Locked In: Sea Level Will Rise a Foot by 2050

February 15, 2022

Washington Post:

The shorelines of the United States are projected to face an additional foot of rising seas over the next three decades, intensifying the threat of flooding and erosion to coastal communities across the country, according to a report released Tuesday by the National Oceanic and Atmospheric Administration.

Human-caused climate change, driven mostly by the burning of fossil fuels, has accelerated global sea level rise to the fastest rate in more than 3,000 years. The new report by NOAA and other federal agencies — updating a prior study from 2017 — predicts that ocean levels along U.S. coasts will increase as much by 2050 as they did over the past century.

This amount of water battering the coasts “will create a profound increase in the frequency of coastal flooding, even in the absence of storms or heavy rainfall,” NOAA said.

“We’re unfortunately headed for a flood regime shift,” said William Sweet, an oceanographer at the NOAA National Ocean Service and the nation’s top scientist on sea level rise. “There will be water in the streets unless action is taken in more and more communities.”

Drawing on data from tidal gauges and satellite imagery, as well as cutting-edge models from the most recent U.N. report on climate change, the NOAA analysis gives decade-by-decade sea level rise projections for all U.S. states and territories over the next 100 years. Advances in ice sheet modeling and better observational data allowed the authors to give more definitive near-term projections than ever before, Sweet said.

Even if the world takes swift action to curb carbon emissions, he said, the trajectory for sea level rise “is more or less set over the next 30 years.”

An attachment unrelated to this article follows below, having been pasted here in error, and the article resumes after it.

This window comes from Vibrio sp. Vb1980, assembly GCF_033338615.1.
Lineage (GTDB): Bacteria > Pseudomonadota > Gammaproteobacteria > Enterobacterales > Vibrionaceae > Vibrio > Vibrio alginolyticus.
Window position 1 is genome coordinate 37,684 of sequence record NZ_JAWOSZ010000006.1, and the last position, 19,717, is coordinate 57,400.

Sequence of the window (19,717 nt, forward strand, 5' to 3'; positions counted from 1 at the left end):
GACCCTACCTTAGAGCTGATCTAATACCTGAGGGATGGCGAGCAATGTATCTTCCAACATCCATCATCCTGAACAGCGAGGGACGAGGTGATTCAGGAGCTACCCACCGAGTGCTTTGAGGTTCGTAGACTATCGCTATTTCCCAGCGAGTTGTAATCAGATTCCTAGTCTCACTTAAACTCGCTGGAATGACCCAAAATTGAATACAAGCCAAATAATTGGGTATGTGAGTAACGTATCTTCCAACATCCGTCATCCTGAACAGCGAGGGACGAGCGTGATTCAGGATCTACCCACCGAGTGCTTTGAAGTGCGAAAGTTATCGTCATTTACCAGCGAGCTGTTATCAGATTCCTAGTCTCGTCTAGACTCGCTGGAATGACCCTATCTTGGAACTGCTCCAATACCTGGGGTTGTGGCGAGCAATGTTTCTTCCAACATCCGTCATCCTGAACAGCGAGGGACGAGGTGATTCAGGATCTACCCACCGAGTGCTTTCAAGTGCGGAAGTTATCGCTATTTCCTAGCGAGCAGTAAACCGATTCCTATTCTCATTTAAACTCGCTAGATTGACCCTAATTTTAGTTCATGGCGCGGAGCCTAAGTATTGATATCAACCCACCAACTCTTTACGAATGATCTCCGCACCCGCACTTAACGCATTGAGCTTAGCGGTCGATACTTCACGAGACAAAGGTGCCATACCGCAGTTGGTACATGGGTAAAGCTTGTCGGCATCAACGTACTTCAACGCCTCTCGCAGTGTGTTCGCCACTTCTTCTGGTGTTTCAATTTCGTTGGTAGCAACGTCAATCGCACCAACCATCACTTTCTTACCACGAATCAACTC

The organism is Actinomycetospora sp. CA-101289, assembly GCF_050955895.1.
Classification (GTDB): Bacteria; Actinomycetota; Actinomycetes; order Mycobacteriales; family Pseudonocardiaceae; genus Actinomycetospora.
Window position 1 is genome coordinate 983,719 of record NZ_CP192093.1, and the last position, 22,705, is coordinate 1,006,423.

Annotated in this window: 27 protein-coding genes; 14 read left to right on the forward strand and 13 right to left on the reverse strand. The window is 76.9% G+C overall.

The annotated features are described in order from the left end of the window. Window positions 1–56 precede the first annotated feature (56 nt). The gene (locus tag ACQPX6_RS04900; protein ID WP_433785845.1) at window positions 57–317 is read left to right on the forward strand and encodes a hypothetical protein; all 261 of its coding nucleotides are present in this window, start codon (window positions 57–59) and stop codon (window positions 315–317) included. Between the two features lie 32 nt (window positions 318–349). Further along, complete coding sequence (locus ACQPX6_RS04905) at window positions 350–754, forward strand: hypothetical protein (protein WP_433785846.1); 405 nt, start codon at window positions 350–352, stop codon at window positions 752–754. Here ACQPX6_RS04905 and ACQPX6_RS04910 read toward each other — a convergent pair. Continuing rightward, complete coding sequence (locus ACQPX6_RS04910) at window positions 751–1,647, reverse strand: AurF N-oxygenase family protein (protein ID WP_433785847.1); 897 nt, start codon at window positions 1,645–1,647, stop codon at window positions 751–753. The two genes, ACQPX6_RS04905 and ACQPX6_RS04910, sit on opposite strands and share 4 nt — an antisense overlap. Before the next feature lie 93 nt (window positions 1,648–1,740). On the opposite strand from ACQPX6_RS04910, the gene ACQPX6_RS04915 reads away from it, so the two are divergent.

Kristina Dahl, a principal climate scientist with the Union of Concerned Scientists, said research she and colleagues of done suggest that 10 to 12 inches of sea level rise by 2050 would put roughly 140,000 homes at risk of “chronic inundation,” or flooding every other week on average.

Already, she said, high-tide flooding in places such as Charleston, S.C., has quadrupled in frequency since the 1970s. Other communities, from Louisiana to New Jersey to the Eastern Shore of Maryland, have wrestled with flooding that has become more common and costly.

“They’re already having to make difficult decisions or major investments to cope with the flooding they are seeing,” said Dahl, who was not involved in Tuesday’s report. While other coastal communities have so far avoided major impacts, “They will have to start grappling with these same kind of issues.”

Looking ahead to the end of the century, the amount of planet-warming pollution people release into the atmosphere could mean the difference between sea levels stabilizing at about 2 feet above the historic average or surging by almost 8 feet, NOAA reports.

One Response to “Locked In: Sea Level Will Rise a Foot by 2050”

  1. rhymeswithgoalie Says:

    Even without landfall, the extra activity for the “fish-bothering” hurricanes has eaten Atlantic beaches and barrier islands. We’ve recently seen what that blizzardy nor’easter did to the Cape Cod shoreline.


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